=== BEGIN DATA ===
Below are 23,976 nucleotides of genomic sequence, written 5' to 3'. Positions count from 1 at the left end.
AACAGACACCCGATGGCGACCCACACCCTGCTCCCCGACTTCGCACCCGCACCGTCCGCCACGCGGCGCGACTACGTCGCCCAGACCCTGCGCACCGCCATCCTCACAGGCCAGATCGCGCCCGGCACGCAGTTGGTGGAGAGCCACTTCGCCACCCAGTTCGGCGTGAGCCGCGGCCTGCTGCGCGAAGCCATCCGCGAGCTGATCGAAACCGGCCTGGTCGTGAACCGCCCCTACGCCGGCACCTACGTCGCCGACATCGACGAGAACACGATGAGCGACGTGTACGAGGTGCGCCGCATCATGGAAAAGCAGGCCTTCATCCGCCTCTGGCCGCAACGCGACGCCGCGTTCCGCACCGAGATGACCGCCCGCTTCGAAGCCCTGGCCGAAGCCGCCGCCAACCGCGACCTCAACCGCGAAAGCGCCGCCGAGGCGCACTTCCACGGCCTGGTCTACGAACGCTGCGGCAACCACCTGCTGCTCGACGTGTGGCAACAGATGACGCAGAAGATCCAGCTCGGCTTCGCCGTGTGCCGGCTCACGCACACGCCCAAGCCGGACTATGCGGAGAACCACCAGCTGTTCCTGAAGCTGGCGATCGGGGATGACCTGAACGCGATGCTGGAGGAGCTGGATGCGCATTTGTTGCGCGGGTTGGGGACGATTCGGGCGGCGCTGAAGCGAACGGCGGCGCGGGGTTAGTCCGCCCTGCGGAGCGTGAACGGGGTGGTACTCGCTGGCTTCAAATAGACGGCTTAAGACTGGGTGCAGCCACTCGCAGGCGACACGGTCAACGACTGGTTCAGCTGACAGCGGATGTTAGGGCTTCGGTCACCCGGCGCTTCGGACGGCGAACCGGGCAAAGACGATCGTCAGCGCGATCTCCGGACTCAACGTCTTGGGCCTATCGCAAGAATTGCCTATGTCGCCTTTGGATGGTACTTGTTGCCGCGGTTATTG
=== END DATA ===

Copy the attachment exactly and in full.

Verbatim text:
Below are 23,976 nucleotides of genomic sequence, written 5' to 3'. Positions count from 1 at the left end.
AACAGACACCCGATGGCGACCCACACCCTGCTCCCCGACTTCGCACCCGCACCGTCCGCCACGCGGCGCGACTACGTCGCCCAGACCCTGCGCACCGCCATCCTCACAGGCCAGATCGCGCCCGGCACGCAGTTGGTGGAGAGCCACTTCGCCACCCAGTTCGGCGTGAGCCGCGGCCTGCTGCGCGAAGCCATCCGCGAGCTGATCGAAACCGGCCTGGTCGTGAACCGCCCCTACGCCGGCACCTACGTCGCCGACATCGACGAGAACACGATGAGCGACGTGTACGAGGTGCGCCGCATCATGGAAAAGCAGGCCTTCATCCGCCTCTGGCCGCAACGCGACGCCGCGTTCCGCACCGAGATGACCGCCCGCTTCGAAGCCCTGGCCGAAGCCGCCGCCAACCGCGACCTCAACCGCGAAAGCGCCGCCGAGGCGCACTTCCACGGCCTGGTCTACGAACGCTGCGGCAACCACCTGCTGCTCGACGTGTGGCAACAGATGACGCAGAAGATCCAGCTCGGCTTCGCCGTGTGCCGGCTCACGCACACGCCCAAGCCGGACTATGCGGAGAACCACCAGCTGTTCCTGAAGCTGGCGATCGGGGATGACCTGAACGCGATGCTGGAGGAGCTGGATGCGCATTTGTTGCGCGGGTTGGGGACGATTCGGGCGGCGCTGAAGCGAACGGCGGCGCGGGGTTAGTCCGCCCTGCGGAGCGTGAACGGGGTGGTACTCGCTGGCTTCAAATAGACGGCTTAAGACTGGGTGCAGCCACTCGCAGGCGACACGGTCAACGACTGGTTCAGCTGACAGCGGATGTTAGGGCTTCGGTCACCCGGCGCTTCGGACGGCGAACCGGGCAAAGACGATCGTCAGCGCGATCTCCGGACTCAACGTCTTGGGCCTATCGCAAGAATTGCCTATGTCGCCTTTGGATGGTACTTGTTGCCGCGGTTATTG